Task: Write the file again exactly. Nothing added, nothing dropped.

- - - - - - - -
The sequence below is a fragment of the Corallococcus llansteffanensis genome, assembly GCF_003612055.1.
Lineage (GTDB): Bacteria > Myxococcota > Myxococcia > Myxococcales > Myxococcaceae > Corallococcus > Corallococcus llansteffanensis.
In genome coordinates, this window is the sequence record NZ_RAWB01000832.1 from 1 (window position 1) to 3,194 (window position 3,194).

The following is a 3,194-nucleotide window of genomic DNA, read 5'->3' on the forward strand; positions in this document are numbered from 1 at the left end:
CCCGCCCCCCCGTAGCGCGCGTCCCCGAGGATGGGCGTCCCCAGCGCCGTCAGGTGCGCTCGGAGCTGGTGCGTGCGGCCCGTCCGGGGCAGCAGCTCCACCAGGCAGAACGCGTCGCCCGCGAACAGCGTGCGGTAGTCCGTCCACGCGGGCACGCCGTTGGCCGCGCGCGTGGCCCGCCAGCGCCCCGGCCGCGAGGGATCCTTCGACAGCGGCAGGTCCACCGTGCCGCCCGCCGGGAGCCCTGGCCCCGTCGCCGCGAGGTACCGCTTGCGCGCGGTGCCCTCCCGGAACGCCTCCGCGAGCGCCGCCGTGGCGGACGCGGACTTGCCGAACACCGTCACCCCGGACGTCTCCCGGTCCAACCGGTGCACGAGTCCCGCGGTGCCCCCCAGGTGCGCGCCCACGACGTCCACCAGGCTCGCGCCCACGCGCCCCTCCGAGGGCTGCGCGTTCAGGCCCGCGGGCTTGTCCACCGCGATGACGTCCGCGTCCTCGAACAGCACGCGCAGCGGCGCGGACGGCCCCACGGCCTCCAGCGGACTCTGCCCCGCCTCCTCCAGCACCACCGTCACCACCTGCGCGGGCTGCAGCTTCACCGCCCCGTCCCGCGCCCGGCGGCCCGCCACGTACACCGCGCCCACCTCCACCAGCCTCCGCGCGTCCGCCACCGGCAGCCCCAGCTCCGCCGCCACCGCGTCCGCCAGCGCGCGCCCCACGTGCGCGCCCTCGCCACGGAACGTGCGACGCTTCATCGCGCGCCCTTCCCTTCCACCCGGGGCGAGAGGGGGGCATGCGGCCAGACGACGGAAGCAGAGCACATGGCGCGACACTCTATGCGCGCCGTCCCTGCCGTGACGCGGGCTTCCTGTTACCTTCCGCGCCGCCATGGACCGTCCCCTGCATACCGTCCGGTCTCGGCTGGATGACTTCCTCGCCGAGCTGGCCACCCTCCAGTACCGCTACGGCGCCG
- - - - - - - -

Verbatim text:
The sequence below is a fragment of the Corallococcus llansteffanensis genome, assembly GCF_003612055.1.
Lineage (GTDB): Bacteria > Myxococcota > Myxococcia > Myxococcales > Myxococcaceae > Corallococcus > Corallococcus llansteffanensis.
In genome coordinates, this window is the sequence record NZ_RAWB01000832.1 from 1 (window position 1) to 3,194 (window position 3,194).

The following is a 3,194-nucleotide window of genomic DNA, read 5'->3' on the forward strand; positions in this document are numbered from 1 at the left end:
CCCGCCCCCCCGTAGCGCGCGTCCCCGAGGATGGGCGTCCCCAGCGCCGTCAGGTGCGCTCGGAGCTGGTGCGTGCGGCCCGTCCGGGGCAGCAGCTCCACCAGGCAGAACGCGTCGCCCGCGAACAGCGTGCGGTAGTCCGTCCACGCGGGCACGCCGTTGGCCGCGCGCGTGGCCCGCCAGCGCCCCGGCCGCGAGGGATCCTTCGACAGCGGCAGGTCCACCGTGCCGCCCGCCGGGAGCCCTGGCCCCGTCGCCGCGAGGTACCGCTTGCGCGCGGTGCCCTCCCGGAACGCCTCCGCGAGCGCCGCCGTGGCGGACGCGGACTTGCCGAACACCGTCACCCCGGACGTCTCCCGGTCCAACCGGTGCACGAGTCCCGCGGTGCCCCCCAGGTGCGCGCCCACGACGTCCACCAGGCTCGCGCCCACGCGCCCCTCCGAGGGCTGCGCGTTCAGGCCCGCGGGCTTGTCCACCGCGATGACGTCCGCGTCCTCGAACAGCACGCGCAGCGGCGCGGACGGCCCCACGGCCTCCAGCGGACTCTGCCCCGCCTCCTCCAGCACCACCGTCACCACCTGCGCGGGCTGCAGCTTCACCGCCCCGTCCCGCGCCCGGCGGCCCGCCACGTACACCGCGCCCACCTCCACCAGCCTCCGCGCGTCCGCCACCGGCAGCCCCAGCTCCGCCGCCACCGCGTCCGCCAGCGCGCGCCCCACGTGCGCGCCCTCGCCACGGAACGTGCGACGCTTCATCGCGCGCCCTTCCCTTCCACCCGGGGCGAGAGGGGGGCATGCGGCCAGACGACGGAAGCAGAGCACATGGCGCGACACTCTATGCGCGCCGTCCCTGCCGTGACGCGGGCTTCCTGTTACCTTCCGCGCCGCCATGGACCGTCCCCTGCATACCGTCCGGTCTCGGCTGGATGACTTCCTCGCCGAGCTGGCCACCCTCCAGTACCGCTACGGCGCCG